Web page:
Near present day Amesbury, the procession left the Avon and took the corpse (or its bone remains) along the Avenue moving northwest for one kilometer, then West, curving for half a kilometer toward a ridge, down a hill for 750 meters, then abruptly turning southwest where it climbed for about half a kilometer to Stonehenge itself. The Avenue was a simple earthwork with two parallel banks (probably covered in white quartz rocks) and flanking quarry ditches. The procession entered the ancestor’s symbolic home, Stonehenge Great Circle, via a gap in the surrounding earthwork, and progressed around the circle paying respects to the 30 sentinel guardian stones around the periphery. As it moved to the center of the monument, it passed the five pairs of trilithons. The first of each pair was more finely dressed than its twin, and the structure likely symbolized the joining of the newly dead with the ancestors. The circular form of the Great Circle represented the unending cycle of life and death, the thirty stones the constant monthly lunar cycle. Only twice during the year did this cycle pause, at the summer and winter solstices. At these cardinal points of the annual solar cycle, the points on the horizon where sunrise and sunset occur reach their closest arc. The living (sunrise) and the dead (sunset) can communicate and pass into each other’s realm. As the midsummer sun rose along the Avenue, over the Heelstone, and struck the Altar Stone at the end of the inner horseshoe of five trilithons, the newly dead experienced their final passage into the timeless domain of the ancestors. The same opportunity occurred as the sun set on the winter solstice. Pitts concludes that some form of altered states of awareness was likely involved in these ceremonies, whether induced by mushrooms, fasting, dancing, chanting, or some other means. In addition, he speculates that the complex of funerary monuments around Stonehenge would have involved the efforts of large groups of people, far more than lived in the immediate district. For people who lived a partly mobile existence and settled only temporarily to cultivate and harvest as the seasons dictated, Stonehenge would have been a sacred site where the immortal ancestors lived a settled existence. Thus Stonehenge was sacred funerary space where people from throughout southern England gathered on a seasonal basis. And unlike older monuments like the West Kennit Long Barrow near Avebury, where disarticulated skeletons, with some parts removed, were buried together in covered antechambers, at Stonehenge odd human bones and cremations were scattered around the site. It was more a symbolic world of the ancestors and ritual site than a mausoleum for particular families or personages.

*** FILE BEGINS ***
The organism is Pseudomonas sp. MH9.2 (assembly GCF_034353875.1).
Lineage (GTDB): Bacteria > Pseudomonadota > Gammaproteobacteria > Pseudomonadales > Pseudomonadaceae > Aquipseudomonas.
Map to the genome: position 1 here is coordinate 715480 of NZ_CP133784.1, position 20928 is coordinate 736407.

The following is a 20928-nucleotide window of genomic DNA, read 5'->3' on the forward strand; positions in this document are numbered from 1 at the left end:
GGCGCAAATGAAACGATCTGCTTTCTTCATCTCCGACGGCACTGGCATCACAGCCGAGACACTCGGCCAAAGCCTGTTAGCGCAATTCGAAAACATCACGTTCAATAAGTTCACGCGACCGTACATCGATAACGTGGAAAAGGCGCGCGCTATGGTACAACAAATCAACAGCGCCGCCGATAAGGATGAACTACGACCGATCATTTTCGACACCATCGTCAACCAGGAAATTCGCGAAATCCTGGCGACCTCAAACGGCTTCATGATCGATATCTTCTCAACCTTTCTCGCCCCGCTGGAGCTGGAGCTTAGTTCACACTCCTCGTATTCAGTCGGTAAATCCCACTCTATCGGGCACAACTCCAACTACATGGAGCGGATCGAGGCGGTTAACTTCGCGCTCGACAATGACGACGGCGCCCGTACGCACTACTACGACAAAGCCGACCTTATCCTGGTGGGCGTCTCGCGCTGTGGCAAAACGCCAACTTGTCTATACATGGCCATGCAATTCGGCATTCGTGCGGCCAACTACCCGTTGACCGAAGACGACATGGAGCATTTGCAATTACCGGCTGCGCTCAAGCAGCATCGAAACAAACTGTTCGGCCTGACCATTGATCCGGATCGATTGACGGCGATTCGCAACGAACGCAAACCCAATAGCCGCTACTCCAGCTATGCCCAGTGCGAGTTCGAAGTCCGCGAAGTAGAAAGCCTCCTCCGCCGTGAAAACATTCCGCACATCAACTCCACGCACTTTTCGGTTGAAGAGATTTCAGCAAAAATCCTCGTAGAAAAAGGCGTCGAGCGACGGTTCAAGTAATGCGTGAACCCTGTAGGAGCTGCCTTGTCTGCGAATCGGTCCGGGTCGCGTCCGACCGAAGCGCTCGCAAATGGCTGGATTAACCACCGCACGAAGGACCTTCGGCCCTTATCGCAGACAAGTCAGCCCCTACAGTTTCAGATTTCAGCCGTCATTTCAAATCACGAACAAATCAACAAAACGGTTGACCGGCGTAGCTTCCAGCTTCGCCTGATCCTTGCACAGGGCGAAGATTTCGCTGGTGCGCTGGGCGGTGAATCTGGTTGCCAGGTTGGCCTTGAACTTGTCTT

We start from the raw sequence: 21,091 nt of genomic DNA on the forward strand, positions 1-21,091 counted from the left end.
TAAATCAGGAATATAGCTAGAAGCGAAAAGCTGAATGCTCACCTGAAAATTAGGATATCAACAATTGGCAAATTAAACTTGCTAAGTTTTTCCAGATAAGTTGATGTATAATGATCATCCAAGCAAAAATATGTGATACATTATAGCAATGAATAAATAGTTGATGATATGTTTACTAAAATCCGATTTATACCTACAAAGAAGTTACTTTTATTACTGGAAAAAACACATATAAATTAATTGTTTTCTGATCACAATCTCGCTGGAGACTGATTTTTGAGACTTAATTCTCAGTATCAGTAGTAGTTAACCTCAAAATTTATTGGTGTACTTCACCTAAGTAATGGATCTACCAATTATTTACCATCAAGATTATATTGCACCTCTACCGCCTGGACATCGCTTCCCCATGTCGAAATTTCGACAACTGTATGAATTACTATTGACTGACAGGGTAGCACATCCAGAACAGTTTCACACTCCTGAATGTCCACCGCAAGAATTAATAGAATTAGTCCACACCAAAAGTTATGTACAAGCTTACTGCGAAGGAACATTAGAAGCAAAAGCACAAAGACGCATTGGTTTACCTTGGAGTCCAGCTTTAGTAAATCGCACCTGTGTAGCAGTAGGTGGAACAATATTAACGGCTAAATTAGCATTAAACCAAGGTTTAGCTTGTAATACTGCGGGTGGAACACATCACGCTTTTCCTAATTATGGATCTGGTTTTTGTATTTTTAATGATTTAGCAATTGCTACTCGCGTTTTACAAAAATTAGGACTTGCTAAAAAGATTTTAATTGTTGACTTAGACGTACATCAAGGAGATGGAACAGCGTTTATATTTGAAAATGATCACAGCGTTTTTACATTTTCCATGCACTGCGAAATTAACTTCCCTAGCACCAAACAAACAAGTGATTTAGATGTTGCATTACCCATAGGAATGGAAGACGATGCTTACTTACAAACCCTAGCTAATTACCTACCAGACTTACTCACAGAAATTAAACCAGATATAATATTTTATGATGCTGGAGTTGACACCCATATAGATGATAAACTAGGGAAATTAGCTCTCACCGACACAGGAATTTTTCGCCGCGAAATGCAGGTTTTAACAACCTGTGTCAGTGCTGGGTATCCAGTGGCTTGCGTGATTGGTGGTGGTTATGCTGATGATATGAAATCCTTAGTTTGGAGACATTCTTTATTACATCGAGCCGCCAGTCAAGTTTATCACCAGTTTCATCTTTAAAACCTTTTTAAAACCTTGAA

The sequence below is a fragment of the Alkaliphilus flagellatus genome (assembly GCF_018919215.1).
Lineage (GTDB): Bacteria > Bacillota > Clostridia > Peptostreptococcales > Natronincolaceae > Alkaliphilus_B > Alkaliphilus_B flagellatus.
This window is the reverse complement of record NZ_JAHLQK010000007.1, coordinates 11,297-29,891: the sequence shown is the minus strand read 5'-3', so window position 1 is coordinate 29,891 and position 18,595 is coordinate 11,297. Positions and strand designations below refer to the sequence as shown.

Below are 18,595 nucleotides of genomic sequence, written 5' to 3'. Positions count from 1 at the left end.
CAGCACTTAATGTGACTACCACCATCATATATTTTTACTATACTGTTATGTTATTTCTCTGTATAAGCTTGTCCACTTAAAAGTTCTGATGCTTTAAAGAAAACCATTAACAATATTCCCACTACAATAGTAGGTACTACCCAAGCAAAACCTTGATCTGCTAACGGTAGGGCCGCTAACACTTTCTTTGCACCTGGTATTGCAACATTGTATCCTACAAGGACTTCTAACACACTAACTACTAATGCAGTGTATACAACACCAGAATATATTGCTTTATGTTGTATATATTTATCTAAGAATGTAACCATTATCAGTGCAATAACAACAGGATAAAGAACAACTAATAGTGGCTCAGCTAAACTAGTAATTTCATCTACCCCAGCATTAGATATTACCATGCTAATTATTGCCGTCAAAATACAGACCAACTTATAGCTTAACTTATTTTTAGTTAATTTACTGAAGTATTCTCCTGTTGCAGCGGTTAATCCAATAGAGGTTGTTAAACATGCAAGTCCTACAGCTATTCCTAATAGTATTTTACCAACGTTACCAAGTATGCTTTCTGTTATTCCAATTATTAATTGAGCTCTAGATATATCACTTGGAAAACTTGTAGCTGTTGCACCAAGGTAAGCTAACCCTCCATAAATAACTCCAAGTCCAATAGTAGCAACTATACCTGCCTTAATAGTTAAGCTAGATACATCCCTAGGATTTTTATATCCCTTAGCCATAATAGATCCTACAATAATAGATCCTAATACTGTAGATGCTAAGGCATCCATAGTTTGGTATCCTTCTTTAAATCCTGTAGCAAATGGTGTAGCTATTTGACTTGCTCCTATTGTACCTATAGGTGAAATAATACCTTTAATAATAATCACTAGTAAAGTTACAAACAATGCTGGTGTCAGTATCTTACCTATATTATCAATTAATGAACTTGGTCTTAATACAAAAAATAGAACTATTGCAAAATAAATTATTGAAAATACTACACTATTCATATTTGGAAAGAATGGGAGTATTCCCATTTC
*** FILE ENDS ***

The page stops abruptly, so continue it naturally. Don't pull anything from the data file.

History of Archaeological Excavations:
The archaeology of Stonehenge is a fascinating story of eccentric antiquarians, plodding excavators, changing intellectual fashions, and a great deal of speculation based on very thin evidence. Ideally, archaeology is able to create a plausible chronology based on plainly evident layers that overlie each other and verify one era’s relationship to another. The evidence at Stonehenge is too shallow and spread out to create certain chronologies; the interpretation of the site has required speculative links between distinct elements that logically seem to fit together, but that often lack the physical evidence to make an airtight case for precise dating.
William Cunnington, a trader, and the baronet-banker Richard Colt Hoare undertook the earliest formal excavations at Stonehenge between 1801-10. Their interest lay mainly with the many round barrows in the Stonehenge district and in excavating under the Slaughter Stone to determine whether it had originally been an upright. The Antrobus family took care of the site between 1824 and 1915, when Cecil Chubb bought it. He donated it to the nation of Great Britain in 1918. Since then stewardship for Stonehenge has been held by, in succession, the Office of Works to the Ministry of Works, the Department of the Environment, and (currently) English Heritage.
During the 1800s, a Captain Beamish was allowed to excavate near the Altar Stone (around 1839) in order to disprove burials in the center of the monument. His excavation six feet into the ground in an area 8 feet square yielded nothing but rabbit bone. Charles Darwin was granted permission to conduct digs around fallen uprights as part of a larger investigation into the cumulate effect of earthworms on the disappearance under the turf of ancient buildings.